Just like the supermarkets, the casinos now give you points when you play.  I've heard some Players voice concern that the casinos use your Rewards card in less savory ways.   Some are worried that the casino will have you win less often if you use your card because they are in essence paying you to play.  From a computer perspective, this is certainly possible.   But, do people really believe that the casino will cheat (aka. break the law) to not give the 1/4% back to the Player that they are telling the Player they can have.  Caesar's Entertainment (formerly known as Bally's and Harrah's) has a market cap of over $1.5 BILLION.  I don't think they are going to risk that type of money so that they can cheat some Player out of his $5 cashback!

            The lesson for today is get the Rewards card.  Get everyone you can.  Keep a little box of them with you when you head out to the casinos.  When you play in a casino, ALWAYS use your card.  That said, be smart when determining the value of the rewards when you decide where to play.  Are you better off playing at a casino that gives 50% more rewards, but has lower paybacks?  If there is a promotion running that allows you to get a free meal at a steakhouse, but you're a vegetarian, it has no value.  If it is a steakhouse you love to eat at, then it is worth its face value. 

            Especially for video poker players who are (hopefully) playing at 99% paybacks and higher, taking that extra 1/4% - 1/2% from the casino can put you very close to an even game.  It will certainly cut the house advantage down considerably and your bankroll will certainly notice.

Tuesday, March 20, 2012

Back to Video Poker

            I've spent 3 out of the last 4 weeks discussing Soft Hands in the games of blackjack, Spanish 21 and Blackjack Switch.  I did this for two reasons.  The first is that it is nice to write about something other than video poker once in a while.  The second is that it is frequently easier to illustrate important concepts by using games with more straightforward differences.  If you read my column this past month, you probably can understand why you don't use the same strategy for Soft Hands for these different games.  While they may be all blackjack based games, the differences created by removing the 10's (Spanish 21) and by having a Dealer Bust of 22 (Blackjack Switch) pushing against Player hands change the math, which in turn changes our strategy.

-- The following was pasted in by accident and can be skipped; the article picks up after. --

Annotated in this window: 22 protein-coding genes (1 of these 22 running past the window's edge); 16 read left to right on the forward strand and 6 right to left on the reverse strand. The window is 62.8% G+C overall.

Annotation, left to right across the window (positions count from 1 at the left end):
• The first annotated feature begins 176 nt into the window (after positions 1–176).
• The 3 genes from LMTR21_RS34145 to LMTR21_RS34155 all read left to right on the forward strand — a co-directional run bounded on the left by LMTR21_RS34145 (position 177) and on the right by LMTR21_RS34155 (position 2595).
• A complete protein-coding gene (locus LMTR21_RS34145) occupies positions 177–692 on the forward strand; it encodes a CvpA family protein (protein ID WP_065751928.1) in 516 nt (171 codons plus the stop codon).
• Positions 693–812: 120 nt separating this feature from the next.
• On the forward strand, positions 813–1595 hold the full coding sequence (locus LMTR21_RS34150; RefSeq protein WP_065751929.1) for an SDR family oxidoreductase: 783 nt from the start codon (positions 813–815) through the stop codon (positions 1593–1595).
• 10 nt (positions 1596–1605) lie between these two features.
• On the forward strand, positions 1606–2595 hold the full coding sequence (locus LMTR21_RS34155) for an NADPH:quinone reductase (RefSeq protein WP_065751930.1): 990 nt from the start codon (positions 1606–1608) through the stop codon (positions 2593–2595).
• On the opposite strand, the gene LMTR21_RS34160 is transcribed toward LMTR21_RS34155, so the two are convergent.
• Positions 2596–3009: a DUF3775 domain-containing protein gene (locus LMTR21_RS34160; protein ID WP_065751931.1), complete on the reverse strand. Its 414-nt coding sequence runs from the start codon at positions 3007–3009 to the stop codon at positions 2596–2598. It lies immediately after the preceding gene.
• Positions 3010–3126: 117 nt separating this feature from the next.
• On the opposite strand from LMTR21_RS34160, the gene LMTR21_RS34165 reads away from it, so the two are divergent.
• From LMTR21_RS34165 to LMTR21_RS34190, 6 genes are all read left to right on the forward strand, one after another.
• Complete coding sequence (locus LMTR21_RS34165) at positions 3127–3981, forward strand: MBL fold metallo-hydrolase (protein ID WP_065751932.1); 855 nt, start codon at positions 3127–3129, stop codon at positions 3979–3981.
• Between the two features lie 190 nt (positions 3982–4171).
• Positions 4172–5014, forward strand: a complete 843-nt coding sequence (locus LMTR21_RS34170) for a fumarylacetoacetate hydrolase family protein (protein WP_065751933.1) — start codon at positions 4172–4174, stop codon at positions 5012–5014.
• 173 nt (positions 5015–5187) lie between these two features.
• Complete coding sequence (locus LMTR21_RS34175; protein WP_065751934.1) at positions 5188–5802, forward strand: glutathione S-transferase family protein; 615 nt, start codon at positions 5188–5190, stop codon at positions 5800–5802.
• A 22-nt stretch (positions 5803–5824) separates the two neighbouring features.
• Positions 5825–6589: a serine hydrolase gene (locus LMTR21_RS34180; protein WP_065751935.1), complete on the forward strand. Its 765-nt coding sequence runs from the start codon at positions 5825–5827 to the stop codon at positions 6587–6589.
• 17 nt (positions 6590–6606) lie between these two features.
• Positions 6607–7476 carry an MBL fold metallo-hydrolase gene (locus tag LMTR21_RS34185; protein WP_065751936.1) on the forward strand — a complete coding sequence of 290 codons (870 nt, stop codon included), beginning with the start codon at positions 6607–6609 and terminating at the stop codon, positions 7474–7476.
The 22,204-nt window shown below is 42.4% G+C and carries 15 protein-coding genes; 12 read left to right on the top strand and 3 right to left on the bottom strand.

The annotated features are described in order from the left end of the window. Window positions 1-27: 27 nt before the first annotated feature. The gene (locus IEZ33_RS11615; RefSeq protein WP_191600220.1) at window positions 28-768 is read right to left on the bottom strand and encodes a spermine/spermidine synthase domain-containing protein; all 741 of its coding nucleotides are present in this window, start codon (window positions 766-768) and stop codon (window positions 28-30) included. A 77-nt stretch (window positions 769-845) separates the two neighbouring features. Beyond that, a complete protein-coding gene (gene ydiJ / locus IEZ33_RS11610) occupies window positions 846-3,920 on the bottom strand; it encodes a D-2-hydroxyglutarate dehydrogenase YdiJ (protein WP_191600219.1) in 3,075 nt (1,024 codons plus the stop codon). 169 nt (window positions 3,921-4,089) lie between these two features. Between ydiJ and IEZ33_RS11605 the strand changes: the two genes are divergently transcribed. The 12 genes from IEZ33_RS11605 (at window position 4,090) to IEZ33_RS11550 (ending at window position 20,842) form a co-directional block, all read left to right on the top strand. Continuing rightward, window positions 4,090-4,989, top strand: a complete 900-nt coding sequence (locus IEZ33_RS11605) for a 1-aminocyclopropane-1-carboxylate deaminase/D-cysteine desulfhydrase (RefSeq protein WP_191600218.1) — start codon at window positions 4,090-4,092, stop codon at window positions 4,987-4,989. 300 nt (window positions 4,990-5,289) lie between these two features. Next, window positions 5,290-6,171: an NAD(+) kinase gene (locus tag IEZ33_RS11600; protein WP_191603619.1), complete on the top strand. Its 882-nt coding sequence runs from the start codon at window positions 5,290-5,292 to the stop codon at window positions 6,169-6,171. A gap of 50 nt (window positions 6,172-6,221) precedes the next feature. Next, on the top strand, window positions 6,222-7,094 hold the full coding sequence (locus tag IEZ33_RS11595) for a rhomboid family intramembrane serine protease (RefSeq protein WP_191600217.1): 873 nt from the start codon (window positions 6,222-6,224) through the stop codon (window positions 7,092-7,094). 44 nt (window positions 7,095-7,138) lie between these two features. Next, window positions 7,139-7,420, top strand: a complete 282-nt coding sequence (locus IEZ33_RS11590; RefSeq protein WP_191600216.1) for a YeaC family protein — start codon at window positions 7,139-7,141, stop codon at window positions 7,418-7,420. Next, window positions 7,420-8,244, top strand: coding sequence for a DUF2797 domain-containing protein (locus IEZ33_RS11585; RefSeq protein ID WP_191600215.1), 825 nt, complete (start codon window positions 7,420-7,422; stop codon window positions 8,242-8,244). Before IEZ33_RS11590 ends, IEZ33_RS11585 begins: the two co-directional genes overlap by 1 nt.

One thing that these games have in common, for the most part, is the payouts.  A win is a win and you get paid even money.  Spanish 21 has its bonus hands and its Charlie payouts (which also effects strategy), but you don't have to worry about looking for a paytable to know what to do.  You just have to know which game you are playing.  I must admit that a very, very long time ago, I sat down at a Spanish 21 table not realizing for about 30 minutes that I wasn't playing regular blackjack!  When it finally hit me, I'm sure I turned a nice shade of red, something I don't do very often.

            The bottom line is that from my little detour on blackjack we learn that rule changes can and will change our strategy.  What we have to learn directly from video poker is that paytable changes can do the same thing.  One could argue that there really are no rule variations across virtually all video poker machines.  You are dealt 5 cards.  You decide which ones you want to replace.  You draw that many cards.  Games like Multi-Strike and some of the attempts at a 7-Card Stud game do manage to cross the rule line, in my opinion.  In the gray area are the games that use Wild Cards (Jokers and/or Deuces).  Are these really rule changes or paytable changes?  It really doesn't matter once you realize that both can have the same impact to our strategy.